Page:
WEST: Have you seen the book, the Computer Centre Party by Dorothy Eber?*

RENNIE; Yes, Valerie Belgrave and her husband, I recall, were two of the West Indians who spoke to that women…We…(had taken) a decision that… none of us was to talk to her…I cannot say if  (they) were ever aware of that decision taken by the leadership core.”

Bukka  probably heard that we were heavily featured in the book. It’s quite possible that he never read Ms Eber’s book at all. And who can blame him since it was mostly canned stuff – newspaper articles, collections of court documents and statements, interviews with  authority figures and black or white professors – enlivened here and there by brief, obviously snatched, exchanges with students such as Cheddi Jagan Jr. That is until she came to the Belgraves! No kidding here.

Bukka might get a kick out of it when I suggest, not without embarrassment, that it seems that Ms Eber wanted (well, honestly she probably needed) some star-boys and possibly some glamour/romance to enliven an otherwise dreary narrative with a family saga. So, enter the hapless Belgraves, the only married couple among the students.

As regards my then husband, Teddy who, for the record, never ever spoke a single word to her, she writes on page 185:  “Ian (Teddy) Belgrave’s application (for bail) is one of the first to be heard. Belgrave is wearing a pink shirt and he is a slim, fine-looking boy, one of the best looking of the black youths.”  Take that! Furthermore, his “star boy” looks were only to be matched by his good works which she enumerated by quoting laudable comments from Teddy’s former pupils from a school newspaper.

She writes similarly about me, viz:-.

“Ian Belgrave gets bail. I know that his father-in-law has offered to guarantee bail personally. Valerie Belgrave is waiting in the lobby. She is always one of the most chicly-turned-out black students and today she is wearing an orange sweater and well-cut shepherd’s plaid pants. Her lawyer, goes out to talk to her. “Shall I wait around or go home?” she asks. A few minutes later she leaves” (pg 204)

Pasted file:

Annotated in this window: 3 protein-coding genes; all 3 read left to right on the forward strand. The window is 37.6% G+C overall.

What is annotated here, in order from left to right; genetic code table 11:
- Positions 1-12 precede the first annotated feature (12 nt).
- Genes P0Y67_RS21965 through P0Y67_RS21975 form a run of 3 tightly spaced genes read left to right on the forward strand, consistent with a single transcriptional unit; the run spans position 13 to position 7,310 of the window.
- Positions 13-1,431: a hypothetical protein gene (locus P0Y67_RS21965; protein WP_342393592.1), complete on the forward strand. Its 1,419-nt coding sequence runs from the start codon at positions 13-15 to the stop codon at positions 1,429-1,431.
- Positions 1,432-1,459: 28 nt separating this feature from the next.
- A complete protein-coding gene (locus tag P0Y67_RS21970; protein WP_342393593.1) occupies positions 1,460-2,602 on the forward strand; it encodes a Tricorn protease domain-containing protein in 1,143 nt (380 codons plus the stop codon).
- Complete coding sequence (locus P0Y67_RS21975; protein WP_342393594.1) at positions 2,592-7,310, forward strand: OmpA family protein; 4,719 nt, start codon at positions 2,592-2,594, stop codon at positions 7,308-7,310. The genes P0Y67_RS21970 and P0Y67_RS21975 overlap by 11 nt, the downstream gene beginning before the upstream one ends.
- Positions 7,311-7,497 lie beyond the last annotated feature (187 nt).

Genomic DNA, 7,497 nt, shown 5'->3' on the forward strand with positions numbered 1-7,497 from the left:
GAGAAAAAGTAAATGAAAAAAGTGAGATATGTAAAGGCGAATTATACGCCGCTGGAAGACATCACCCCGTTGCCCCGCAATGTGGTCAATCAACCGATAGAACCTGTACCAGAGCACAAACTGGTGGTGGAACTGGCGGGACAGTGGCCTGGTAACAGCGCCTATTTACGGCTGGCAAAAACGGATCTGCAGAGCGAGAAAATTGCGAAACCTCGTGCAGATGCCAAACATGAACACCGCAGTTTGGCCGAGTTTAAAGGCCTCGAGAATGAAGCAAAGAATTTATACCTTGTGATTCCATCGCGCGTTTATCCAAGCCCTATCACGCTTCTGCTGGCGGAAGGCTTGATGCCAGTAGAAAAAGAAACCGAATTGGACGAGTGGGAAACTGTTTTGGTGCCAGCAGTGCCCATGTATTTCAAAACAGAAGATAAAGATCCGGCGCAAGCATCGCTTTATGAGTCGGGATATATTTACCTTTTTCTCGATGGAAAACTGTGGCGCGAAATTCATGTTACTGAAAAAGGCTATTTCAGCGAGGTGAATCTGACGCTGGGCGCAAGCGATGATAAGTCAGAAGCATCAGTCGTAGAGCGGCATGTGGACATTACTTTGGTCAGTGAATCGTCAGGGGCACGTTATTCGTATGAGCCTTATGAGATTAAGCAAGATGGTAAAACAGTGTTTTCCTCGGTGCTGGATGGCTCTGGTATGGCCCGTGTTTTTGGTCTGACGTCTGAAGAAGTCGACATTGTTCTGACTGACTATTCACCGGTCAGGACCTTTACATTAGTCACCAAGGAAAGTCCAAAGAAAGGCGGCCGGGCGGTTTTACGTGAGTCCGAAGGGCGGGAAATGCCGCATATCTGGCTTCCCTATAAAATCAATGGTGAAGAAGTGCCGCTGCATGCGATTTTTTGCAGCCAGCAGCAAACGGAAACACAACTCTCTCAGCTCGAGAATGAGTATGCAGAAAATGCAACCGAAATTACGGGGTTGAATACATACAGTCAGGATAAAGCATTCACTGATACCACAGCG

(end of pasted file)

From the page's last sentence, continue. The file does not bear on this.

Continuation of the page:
Understand that this stress on glamour is NOT at all typical of the book. But my dad was really the key figure in the business. He was the perfect subject as the kindly country doctor worried about his daughter.  Here is where he comes in: 

 “During a recess (from the courtroom) today I see Dr. Horace Charles whom I had met at the jail the day before the enquête opened. He has been attending all the sessions. I ask him how things are going. He sighs and says, “Not so well.” I ask him about his daughter Valerie Belgrave who I know is out on bail. He says, “She is improving. She was quite sick.” (Pg 175)

With this as her introduction, she pounced on me at our first chance meeting in a courtroom corridor, banking on my having to be polite in deference to my dad. Here’s the passage: –

“During the day I have quite a few more encounters. I meet Valerie Belgrave, Dr. Charles’ daughter. She is slim, fine featured and wears a turban. (This seems to be a protest gesture and I rarely see her without it.) (Huh?) She’s been sick with a bad cold. She explains she had a cold and then got a bad exposure during the events of February 11, “Then I started getting these coughing spasms.” She agrees it may be partly nerves. “I don’t know whether I’m feeling better or not,” she says.

She tells me she was asleep when the trouble started on February11. “I didn’t know what had happened until they led us outside. We went through smoke, though I thought it was tear gas. They told us it was smoke.”

            She tells me, “We don’t know who damaged the computers.” (Pg 194)

I can’t help but chuckle when I read this passage. Eber had no tape recorder and so approximates what was said or suggested by me, but exact words or not, their meaning is clear. If you ask somebody if they’re feeling better and they answer you “I don’t know”, any fool could see that they’re trying hard to “diss” you! Poor Ms. Eber hadn’t a chance with me. This was the extent of my interaction with Ms Eber. My distinct memory is of avoiding her at all costs and when she got hold of my phone number, of hanging up on her

Bukka’s interview was a more substantial statement of the Feb 11th events than I can remember reading but it does bring home the fact that everyone would have their own interpretation of the events, and that misunderstandings still exist. Time is passing and with it our memories unless we record them.  Here’s hoping more guys and gals from those fascinating days come forward to share more thoughts before it is too late.